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Watch Rocket Lab try to catch a booster with a helicopter during launch Monday

Editor's note: Rocket Lab has delayed the launch of its "There And Back Again" Electron booster recovery mission to no earlier than May 2 due to weather. 


Rocket Lab will try to notch a huge and dramatic reusability milestone Monday (May 2), and you can watch it live.

The California-based company is scheduled to launch 34 satellites with its two-stage Electron rocket Monday from its New Zealand site during a two-hour window that opens at 6:35 p.m. EDT (2235 GMT). The mission plan includes an attempt to catch the Electron's falling first stage with a helicopter shortly after liftoff — something that's never been done before.

You can watch all of the action live here at Space.com, courtesy of Rocket Lab, or directly via the company (opens in new tab). Coverage is expected to begin about 20 minutes before liftoff.

Related: Rocket Lab and its Electron booster (photos)

Sunday's mission, the 26th overall for Rocket Lab is called "There And Back Again" — a nod to the two-way journey the Electron first stage will make if all goes according to plan. 

Rocket Lab is working to make Electron first stages reusable, as a way to decrease costs and boost launch cadences. The company settled on the helicopter strategy because Electron is too small to make propulsive, vertical touchdowns like SpaceX's Falcon 9 rockets do. Electron cannot carry enough fuel to have the required amount left over for landing burns, Rocket Lab representatives have said.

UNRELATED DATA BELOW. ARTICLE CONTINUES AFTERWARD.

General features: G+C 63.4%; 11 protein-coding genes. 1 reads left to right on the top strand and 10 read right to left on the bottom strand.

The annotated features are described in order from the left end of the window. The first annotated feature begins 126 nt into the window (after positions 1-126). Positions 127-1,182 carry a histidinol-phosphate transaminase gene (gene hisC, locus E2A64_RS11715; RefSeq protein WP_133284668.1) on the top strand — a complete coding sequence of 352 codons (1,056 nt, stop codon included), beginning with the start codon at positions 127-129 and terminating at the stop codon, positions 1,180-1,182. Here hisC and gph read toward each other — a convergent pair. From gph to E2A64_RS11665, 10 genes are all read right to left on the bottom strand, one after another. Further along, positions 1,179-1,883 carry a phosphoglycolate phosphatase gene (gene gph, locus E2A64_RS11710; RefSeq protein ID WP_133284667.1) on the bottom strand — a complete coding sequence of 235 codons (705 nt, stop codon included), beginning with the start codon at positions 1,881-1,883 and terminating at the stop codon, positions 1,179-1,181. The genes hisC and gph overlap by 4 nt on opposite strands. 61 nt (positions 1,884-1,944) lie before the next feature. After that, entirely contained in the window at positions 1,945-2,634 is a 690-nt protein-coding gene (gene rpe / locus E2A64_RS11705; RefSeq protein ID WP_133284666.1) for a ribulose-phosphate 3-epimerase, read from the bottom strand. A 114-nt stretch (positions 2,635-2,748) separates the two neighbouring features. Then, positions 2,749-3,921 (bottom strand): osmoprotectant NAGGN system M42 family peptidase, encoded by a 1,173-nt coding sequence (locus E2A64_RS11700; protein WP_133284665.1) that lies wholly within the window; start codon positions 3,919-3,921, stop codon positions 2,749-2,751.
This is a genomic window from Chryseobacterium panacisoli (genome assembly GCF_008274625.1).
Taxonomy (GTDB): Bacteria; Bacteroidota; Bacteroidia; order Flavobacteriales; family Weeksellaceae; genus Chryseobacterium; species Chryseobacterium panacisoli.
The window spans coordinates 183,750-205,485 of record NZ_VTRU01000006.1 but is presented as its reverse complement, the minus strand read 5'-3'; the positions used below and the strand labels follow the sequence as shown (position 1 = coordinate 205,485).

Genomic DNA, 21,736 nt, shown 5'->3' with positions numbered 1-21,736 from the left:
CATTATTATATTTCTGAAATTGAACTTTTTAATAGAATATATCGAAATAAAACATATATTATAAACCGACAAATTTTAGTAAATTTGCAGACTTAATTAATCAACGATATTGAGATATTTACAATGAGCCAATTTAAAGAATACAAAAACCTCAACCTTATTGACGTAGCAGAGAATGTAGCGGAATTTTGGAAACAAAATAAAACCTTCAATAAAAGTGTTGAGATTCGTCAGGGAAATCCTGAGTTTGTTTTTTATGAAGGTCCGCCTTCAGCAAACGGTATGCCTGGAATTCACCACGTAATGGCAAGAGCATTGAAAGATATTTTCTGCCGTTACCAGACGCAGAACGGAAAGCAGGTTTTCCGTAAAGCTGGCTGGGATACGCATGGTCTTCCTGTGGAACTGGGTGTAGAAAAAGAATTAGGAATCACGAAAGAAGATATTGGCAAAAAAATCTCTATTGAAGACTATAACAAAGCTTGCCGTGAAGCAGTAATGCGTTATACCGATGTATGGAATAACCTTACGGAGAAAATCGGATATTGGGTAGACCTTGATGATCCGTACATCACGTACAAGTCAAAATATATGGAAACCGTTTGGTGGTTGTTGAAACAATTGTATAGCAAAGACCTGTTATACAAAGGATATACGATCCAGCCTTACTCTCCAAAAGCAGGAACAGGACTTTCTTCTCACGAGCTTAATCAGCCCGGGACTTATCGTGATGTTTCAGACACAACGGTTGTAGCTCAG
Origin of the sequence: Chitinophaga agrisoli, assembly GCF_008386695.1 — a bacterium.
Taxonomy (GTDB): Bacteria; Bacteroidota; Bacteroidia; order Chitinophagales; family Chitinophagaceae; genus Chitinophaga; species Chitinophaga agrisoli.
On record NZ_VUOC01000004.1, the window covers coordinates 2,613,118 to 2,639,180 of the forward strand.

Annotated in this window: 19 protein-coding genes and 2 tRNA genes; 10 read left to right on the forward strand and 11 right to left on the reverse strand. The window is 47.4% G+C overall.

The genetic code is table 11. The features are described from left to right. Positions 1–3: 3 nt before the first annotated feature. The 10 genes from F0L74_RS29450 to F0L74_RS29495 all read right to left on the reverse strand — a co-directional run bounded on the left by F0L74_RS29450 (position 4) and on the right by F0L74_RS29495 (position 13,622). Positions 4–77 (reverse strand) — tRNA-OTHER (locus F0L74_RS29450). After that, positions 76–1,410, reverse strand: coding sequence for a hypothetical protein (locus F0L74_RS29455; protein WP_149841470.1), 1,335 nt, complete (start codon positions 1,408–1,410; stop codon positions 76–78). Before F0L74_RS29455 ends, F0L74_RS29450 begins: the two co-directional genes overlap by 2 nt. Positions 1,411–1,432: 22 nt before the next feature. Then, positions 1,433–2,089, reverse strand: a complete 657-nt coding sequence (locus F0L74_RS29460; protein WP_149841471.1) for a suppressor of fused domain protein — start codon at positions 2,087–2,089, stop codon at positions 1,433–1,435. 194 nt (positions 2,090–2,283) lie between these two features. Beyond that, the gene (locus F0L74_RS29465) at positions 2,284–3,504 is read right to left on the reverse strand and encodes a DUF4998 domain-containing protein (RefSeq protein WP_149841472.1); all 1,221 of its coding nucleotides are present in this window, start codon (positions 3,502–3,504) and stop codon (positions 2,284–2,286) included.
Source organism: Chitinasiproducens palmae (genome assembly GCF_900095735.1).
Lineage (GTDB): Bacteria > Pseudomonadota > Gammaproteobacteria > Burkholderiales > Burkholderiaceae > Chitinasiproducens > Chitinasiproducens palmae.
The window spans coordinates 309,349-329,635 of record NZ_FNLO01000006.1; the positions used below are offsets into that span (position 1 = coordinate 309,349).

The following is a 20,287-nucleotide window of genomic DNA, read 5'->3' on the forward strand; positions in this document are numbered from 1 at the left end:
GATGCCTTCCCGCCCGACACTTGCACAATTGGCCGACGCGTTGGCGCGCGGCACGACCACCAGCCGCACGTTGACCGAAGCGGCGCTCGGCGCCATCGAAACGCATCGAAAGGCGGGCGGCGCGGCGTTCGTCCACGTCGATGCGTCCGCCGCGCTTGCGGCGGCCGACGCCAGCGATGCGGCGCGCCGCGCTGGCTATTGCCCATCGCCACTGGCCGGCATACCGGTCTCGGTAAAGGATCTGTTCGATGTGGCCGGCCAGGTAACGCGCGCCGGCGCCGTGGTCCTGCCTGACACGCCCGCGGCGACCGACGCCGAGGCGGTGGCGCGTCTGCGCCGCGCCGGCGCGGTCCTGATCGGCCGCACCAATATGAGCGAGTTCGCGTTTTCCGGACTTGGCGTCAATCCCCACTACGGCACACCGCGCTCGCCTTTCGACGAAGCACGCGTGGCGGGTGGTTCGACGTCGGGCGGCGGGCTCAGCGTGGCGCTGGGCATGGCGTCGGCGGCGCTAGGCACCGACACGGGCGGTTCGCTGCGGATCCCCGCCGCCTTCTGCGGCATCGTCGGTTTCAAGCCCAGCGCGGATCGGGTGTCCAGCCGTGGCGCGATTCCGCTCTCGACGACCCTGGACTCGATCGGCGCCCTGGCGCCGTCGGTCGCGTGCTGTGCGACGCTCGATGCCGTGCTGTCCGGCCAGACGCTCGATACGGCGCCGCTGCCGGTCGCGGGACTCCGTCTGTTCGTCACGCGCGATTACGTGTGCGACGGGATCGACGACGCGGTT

Rocket Lab has already brought several boosters down for controlled, parachute-aided ocean splashdowns, and it has snagged dummy boosters with a helicopter in a series of drop tests. But "There And Back Again" will break new ground: Rocket Lab has never tried a helicopter snag during an orbital launch before. 

And we could get an up-close view of Sunday's historic try.

"We will attempt to show live footage of the helicopter capture during this mission, but we do expect some video loss due to the remote location of the helicopter during the capture attempt," Rocket Lab representatives wrote in an update (opens in new tab).

The 34 satellites flying Sunday belong to a variety of customers, including Alba Orbital, Astrix Astronautics, Aurora Propulsion Technologies, E-Space, Spaceflight Inc. and Unseenlabs, Rocket Lab wrote in a mission description (opens in new tab). Their successful deployment would bring the total number of satellites lofted by Electron to 146.

Editor's note: This story was updated at 3 p.m. EDT (1700 GMT) on April 29 with the new launch date for the mission: Rocket Lab pushed the liftoff from April 29 to May 1, citing weather issues.

Mike Wall is the author of "Out There (opens in new tab)" (Grand Central Publishing, 2018; illustrated by Karl Tate), a book about the search for alien life. Follow him on Twitter @michaeldwall (opens in new tab). Follow us on Twitter @Spacedotcom (opens in new tab) or on Facebook (opens in new tab).  

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Mike Wall
Mike Wall

Michael Wall is a Senior Space Writer with Space.com (opens in new tab) and joined the team in 2010. He primarily covers exoplanets, spaceflight and military space, but has been known to dabble in the space art beat. His book about the search for alien life, "Out There," was published on Nov. 13, 2018. Before becoming a science writer, Michael worked as a herpetologist and wildlife biologist. He has a Ph.D. in evolutionary biology from the University of Sydney, Australia, a bachelor's degree from the University of Arizona, and a graduate certificate in science writing from the University of California, Santa Cruz. To find out what his latest project is, you can follow Michael on Twitter.